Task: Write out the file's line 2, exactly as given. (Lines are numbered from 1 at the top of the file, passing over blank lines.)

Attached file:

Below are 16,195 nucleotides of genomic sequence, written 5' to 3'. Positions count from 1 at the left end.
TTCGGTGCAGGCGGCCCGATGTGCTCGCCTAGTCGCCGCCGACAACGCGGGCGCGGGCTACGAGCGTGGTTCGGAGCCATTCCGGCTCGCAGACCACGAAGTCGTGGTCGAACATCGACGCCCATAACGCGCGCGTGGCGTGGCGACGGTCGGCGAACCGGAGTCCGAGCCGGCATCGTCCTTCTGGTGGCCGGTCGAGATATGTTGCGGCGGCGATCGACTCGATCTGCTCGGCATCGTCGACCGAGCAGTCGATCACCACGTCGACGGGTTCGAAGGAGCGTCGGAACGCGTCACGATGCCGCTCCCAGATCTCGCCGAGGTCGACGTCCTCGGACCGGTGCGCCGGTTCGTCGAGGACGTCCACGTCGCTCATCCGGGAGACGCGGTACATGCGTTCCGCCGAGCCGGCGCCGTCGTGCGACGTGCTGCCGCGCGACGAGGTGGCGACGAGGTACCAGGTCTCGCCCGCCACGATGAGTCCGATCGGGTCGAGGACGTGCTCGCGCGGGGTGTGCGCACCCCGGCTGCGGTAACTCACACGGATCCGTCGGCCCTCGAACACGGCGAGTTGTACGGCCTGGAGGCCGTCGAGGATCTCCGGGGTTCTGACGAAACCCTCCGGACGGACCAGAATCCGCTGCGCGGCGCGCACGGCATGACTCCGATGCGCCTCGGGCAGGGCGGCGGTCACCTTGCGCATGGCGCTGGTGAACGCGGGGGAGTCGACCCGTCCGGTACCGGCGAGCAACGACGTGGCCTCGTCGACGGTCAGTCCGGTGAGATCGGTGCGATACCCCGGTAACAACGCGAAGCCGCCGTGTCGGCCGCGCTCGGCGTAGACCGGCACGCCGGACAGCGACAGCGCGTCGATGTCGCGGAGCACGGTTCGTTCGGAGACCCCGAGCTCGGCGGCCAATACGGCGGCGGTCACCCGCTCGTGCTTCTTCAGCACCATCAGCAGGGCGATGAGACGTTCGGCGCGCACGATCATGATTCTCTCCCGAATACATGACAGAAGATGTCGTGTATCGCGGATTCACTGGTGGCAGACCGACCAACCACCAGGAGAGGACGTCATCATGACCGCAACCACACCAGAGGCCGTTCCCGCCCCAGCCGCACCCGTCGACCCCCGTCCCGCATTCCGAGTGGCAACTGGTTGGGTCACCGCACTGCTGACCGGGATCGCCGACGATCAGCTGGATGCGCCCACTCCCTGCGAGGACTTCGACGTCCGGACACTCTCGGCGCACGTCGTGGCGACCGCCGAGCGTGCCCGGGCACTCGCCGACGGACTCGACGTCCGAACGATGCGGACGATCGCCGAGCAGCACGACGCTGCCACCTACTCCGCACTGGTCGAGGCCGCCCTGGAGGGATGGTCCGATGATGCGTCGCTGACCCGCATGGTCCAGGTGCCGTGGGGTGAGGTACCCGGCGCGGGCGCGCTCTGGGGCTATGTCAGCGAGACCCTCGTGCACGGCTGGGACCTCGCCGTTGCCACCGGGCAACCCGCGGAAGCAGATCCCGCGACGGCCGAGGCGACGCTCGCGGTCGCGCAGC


TTCGGTGCAGGCGGCCCGATGTGCTCGCCTAGTCGCCGCCGACAACGCGGGCGCGGGCTACGAGCGTGGTTCGGAGCCATTCCGGCTCGCAGACCACGAAGTCGTGGTCGAACATCGACGCCCATAACGCGCGCGTGGCGTGGCGACGGTCGGCGAACCGGAGTCCGAGCCGGCATCGTCCTTCTGGTGGCCGGTCGAGATATGTTGCGGCGGCGATCGACTCGATCTGCTCGGCATCGTCGACCGAGCAGTCGATCACCACGTCGACGGGTTCGAAGGAGCGTCGGAACGCGTCACGATGCCGCTCCCAGATCTCGCCGAGGTCGACGTCCTCGGACCGGTGCGCCGGTTCGTCGAGGACGTCCACGTCGCTCATCCGGGAGACGCGGTACATGCGTTCCGCCGAGCCGGCGCCGTCGTGCGACGTGCTGCCGCGCGACGAGGTGGCGACGAGGTACCAGGTCTCGCCCGCCACGATGAGTCCGATCGGGTCGAGGACGTGCTCGCGCGGGGTGTGCGCACCCCGGCTGCGGTAACTCACACGGATCCGTCGGCCCTCGAACACGGCGAGTTGTACGGCCTGGAGGCCGTCGAGGATCTCCGGGGTTCTGACGAAACCCTCCGGACGGACCAGAATCCGCTGCGCGGCGCGCACGGCATGACTCCGATGCGCCTCGGGCAGGGCGGCGGTCACCTTGCGCATGGCGCTGGTGAACGCGGGGGAGTCGACCCGTCCGGTACCGGCGAGCAACGACGTGGCCTCGTCGACGGTCAGTCCGGTGAGATCGGTGCGATACCCCGGTAACAACGCGAAGCCGCCGTGTCGGCCGCGCTCGGCGTAGACCGGCACGCCGGACAGCGACAGCGCGTCGATGTCGCGGAGCACGGTTCGTTCGGAGACCCCGAGCTCGGCGGCCAATACGGCGGCGGTCACCCGCTCGTGCTTCTTCAGCACCATCAGCAGGGCGATGAGACGTTCGGCGCGCACGATCATGATTCTCTCCCGAATACATGACAGAAGATGTCGTGTATCGCGGATTCACTGGTGGCAGACCGACCAACCACCAGGAGAGGACGTCATCATGACCGCAACCACACCAGAGGCCGTTCCCGCCCCAGCCGCACCCGTCGACCCCCGTCCCGCATTCCGAGTGGCAACTGGTTGGGTCACCGCACTGCTGACCGGGATCGCCGACGATCAGCTGGATGCGCCCACTCCCTGCGAGGACTTCGACGTCCGGACACTCTCGGCGCACGTCGTGGCGACCGCCGAGCGTGCCCGGGCACTCGCCGACGGACTCGACGTCCGAACGATGCGGACGATCGCCGAGCAGCACGACGCTGCCACCTACTCCGCACTGGTCGAGGCCGCCCTGGAGGGATGGTCCGATGATGCGTCGCTGACCCGCATGGTCCAGGTGCCGTGGGGTGAGGTACCCGGCGCGGGCGCGCTCTGGGGCTATGTCAGCGAGACCCTCGTGCACGGCTGGGACCTCGCCGTTGCCACCGGGCAACCCGCGGAAGCAGATCCCGCGACGGCCGAGGCGACGCTCGCGGTCGCGCAGC